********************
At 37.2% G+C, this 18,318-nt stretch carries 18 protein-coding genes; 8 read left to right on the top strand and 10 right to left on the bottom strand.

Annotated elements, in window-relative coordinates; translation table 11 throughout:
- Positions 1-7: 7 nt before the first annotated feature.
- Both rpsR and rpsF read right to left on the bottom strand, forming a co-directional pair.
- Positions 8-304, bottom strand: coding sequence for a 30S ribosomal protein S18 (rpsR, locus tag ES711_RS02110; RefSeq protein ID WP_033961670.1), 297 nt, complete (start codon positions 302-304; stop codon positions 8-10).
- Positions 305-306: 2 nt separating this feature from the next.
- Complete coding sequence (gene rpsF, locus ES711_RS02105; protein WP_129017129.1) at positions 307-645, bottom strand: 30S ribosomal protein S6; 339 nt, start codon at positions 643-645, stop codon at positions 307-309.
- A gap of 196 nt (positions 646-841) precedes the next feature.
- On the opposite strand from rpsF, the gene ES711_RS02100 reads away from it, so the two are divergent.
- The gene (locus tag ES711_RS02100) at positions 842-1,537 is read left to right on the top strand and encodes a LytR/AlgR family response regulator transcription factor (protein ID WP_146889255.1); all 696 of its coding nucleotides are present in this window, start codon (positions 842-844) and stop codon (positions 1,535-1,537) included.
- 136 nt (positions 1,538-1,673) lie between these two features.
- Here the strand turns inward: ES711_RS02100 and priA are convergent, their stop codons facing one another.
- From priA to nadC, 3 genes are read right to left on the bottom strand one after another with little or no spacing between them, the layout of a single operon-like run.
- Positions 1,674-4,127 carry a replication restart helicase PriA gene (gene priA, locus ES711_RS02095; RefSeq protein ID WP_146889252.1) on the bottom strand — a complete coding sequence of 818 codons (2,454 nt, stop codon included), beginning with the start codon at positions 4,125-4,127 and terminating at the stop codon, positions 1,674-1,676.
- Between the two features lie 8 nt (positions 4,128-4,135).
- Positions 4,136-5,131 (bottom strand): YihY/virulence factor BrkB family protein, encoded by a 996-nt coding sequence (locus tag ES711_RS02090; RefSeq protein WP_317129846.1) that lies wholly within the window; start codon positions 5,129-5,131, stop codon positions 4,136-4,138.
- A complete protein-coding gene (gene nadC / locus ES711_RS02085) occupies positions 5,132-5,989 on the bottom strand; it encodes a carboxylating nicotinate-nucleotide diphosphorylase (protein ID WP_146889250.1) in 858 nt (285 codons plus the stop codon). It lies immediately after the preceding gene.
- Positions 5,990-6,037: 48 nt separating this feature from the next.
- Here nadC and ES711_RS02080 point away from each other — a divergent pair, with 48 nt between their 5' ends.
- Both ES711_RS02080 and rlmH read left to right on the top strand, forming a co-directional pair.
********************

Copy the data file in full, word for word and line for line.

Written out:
At 37.2% G+C, this 18,318-nt stretch carries 18 protein-coding genes; 8 read left to right on the top strand and 10 right to left on the bottom strand.

Annotated elements, in window-relative coordinates; translation table 11 throughout:
- Positions 1-7: 7 nt before the first annotated feature.
- Both rpsR and rpsF read right to left on the bottom strand, forming a co-directional pair.
- Positions 8-304, bottom strand: coding sequence for a 30S ribosomal protein S18 (rpsR, locus tag ES711_RS02110; RefSeq protein ID WP_033961670.1), 297 nt, complete (start codon positions 302-304; stop codon positions 8-10).
- Positions 305-306: 2 nt separating this feature from the next.
- Complete coding sequence (gene rpsF, locus ES711_RS02105; protein WP_129017129.1) at positions 307-645, bottom strand: 30S ribosomal protein S6; 339 nt, start codon at positions 643-645, stop codon at positions 307-309.
- A gap of 196 nt (positions 646-841) precedes the next feature.
- On the opposite strand from rpsF, the gene ES711_RS02100 reads away from it, so the two are divergent.
- The gene (locus tag ES711_RS02100) at positions 842-1,537 is read left to right on the top strand and encodes a LytR/AlgR family response regulator transcription factor (protein ID WP_146889255.1); all 696 of its coding nucleotides are present in this window, start codon (positions 842-844) and stop codon (positions 1,535-1,537) included.
- 136 nt (positions 1,538-1,673) lie between these two features.
- Here the strand turns inward: ES711_RS02100 and priA are convergent, their stop codons facing one another.
- From priA to nadC, 3 genes are read right to left on the bottom strand one after another with little or no spacing between them, the layout of a single operon-like run.
- Positions 1,674-4,127 carry a replication restart helicase PriA gene (gene priA, locus ES711_RS02095; RefSeq protein ID WP_146889252.1) on the bottom strand — a complete coding sequence of 818 codons (2,454 nt, stop codon included), beginning with the start codon at positions 4,125-4,127 and terminating at the stop codon, positions 1,674-1,676.
- Between the two features lie 8 nt (positions 4,128-4,135).
- Positions 4,136-5,131 (bottom strand): YihY/virulence factor BrkB family protein, encoded by a 996-nt coding sequence (locus tag ES711_RS02090; RefSeq protein WP_317129846.1) that lies wholly within the window; start codon positions 5,129-5,131, stop codon positions 4,136-4,138.
- A complete protein-coding gene (gene nadC / locus ES711_RS02085) occupies positions 5,132-5,989 on the bottom strand; it encodes a carboxylating nicotinate-nucleotide diphosphorylase (protein ID WP_146889250.1) in 858 nt (285 codons plus the stop codon). It lies immediately after the preceding gene.
- Positions 5,990-6,037: 48 nt separating this feature from the next.
- Here nadC and ES711_RS02080 point away from each other — a divergent pair, with 48 nt between their 5' ends.
- Both ES711_RS02080 and rlmH read left to right on the top strand, forming a co-directional pair.